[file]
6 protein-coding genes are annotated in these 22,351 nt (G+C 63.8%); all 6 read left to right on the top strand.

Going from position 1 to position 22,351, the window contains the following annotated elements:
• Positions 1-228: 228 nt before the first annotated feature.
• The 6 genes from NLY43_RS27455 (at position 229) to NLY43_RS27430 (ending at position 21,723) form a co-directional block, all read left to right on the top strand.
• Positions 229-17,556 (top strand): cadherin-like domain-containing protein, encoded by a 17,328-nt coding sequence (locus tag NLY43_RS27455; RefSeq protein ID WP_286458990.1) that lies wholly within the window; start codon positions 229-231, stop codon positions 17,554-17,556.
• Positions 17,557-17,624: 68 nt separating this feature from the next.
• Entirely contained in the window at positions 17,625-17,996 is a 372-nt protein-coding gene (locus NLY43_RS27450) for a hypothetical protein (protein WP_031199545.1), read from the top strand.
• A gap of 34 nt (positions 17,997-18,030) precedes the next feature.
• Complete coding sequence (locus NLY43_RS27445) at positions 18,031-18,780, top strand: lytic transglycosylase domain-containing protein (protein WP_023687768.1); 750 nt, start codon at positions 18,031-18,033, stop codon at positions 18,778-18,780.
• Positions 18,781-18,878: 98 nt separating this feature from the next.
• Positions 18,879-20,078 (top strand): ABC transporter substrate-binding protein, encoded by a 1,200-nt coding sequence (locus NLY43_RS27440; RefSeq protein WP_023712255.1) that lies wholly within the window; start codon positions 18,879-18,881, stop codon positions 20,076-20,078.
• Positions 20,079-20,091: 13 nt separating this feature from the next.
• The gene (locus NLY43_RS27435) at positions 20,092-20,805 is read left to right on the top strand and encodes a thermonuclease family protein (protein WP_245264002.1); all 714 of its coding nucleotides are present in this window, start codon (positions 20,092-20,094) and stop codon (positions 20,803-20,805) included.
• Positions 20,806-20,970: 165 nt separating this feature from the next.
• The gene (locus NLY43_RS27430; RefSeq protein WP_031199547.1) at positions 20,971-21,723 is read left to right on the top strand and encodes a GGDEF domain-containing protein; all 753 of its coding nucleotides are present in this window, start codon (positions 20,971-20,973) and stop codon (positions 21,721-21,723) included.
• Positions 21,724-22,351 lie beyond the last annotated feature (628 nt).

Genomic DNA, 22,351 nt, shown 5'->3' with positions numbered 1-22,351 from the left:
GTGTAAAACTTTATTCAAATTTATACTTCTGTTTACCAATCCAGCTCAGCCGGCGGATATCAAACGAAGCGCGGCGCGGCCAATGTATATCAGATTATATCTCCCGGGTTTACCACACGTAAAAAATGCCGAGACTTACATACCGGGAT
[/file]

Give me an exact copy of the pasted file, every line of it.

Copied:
6 protein-coding genes are annotated in these 22,351 nt (G+C 63.8%); all 6 read left to right on the top strand.

Going from position 1 to position 22,351, the window contains the following annotated elements:
• Positions 1-228: 228 nt before the first annotated feature.
• The 6 genes from NLY43_RS27455 (at position 229) to NLY43_RS27430 (ending at position 21,723) form a co-directional block, all read left to right on the top strand.
• Positions 229-17,556 (top strand): cadherin-like domain-containing protein, encoded by a 17,328-nt coding sequence (locus tag NLY43_RS27455; RefSeq protein ID WP_286458990.1) that lies wholly within the window; start codon positions 229-231, stop codon positions 17,554-17,556.
• Positions 17,557-17,624: 68 nt separating this feature from the next.
• Entirely contained in the window at positions 17,625-17,996 is a 372-nt protein-coding gene (locus NLY43_RS27450) for a hypothetical protein (protein WP_031199545.1), read from the top strand.
• A gap of 34 nt (positions 17,997-18,030) precedes the next feature.
• Complete coding sequence (locus NLY43_RS27445) at positions 18,031-18,780, top strand: lytic transglycosylase domain-containing protein (protein WP_023687768.1); 750 nt, start codon at positions 18,031-18,033, stop codon at positions 18,778-18,780.
• Positions 18,781-18,878: 98 nt separating this feature from the next.
• Positions 18,879-20,078 (top strand): ABC transporter substrate-binding protein, encoded by a 1,200-nt coding sequence (locus NLY43_RS27440; RefSeq protein WP_023712255.1) that lies wholly within the window; start codon positions 18,879-18,881, stop codon positions 20,076-20,078.
• Positions 20,079-20,091: 13 nt separating this feature from the next.
• The gene (locus NLY43_RS27435) at positions 20,092-20,805 is read left to right on the top strand and encodes a thermonuclease family protein (protein WP_245264002.1); all 714 of its coding nucleotides are present in this window, start codon (positions 20,092-20,094) and stop codon (positions 20,803-20,805) included.
• Positions 20,806-20,970: 165 nt separating this feature from the next.
• The gene (locus NLY43_RS27430; RefSeq protein WP_031199547.1) at positions 20,971-21,723 is read left to right on the top strand and encodes a GGDEF domain-containing protein; all 753 of its coding nucleotides are present in this window, start codon (positions 20,971-20,973) and stop codon (positions 21,721-21,723) included.
• Positions 21,724-22,351 lie beyond the last annotated feature (628 nt).

Genomic DNA, 22,351 nt, shown 5'->3' with positions numbered 1-22,351 from the left:
GTGTAAAACTTTATTCAAATTTATACTTCTGTTTACCAATCCAGCTCAGCCGGCGGATATCAAACGAAGCGCGGCGCGGCCAATGTATATCAGATTATATCTCCCGGGTTTACCACACGTAAAAAATGCCGAGACTTACATACCGGGAT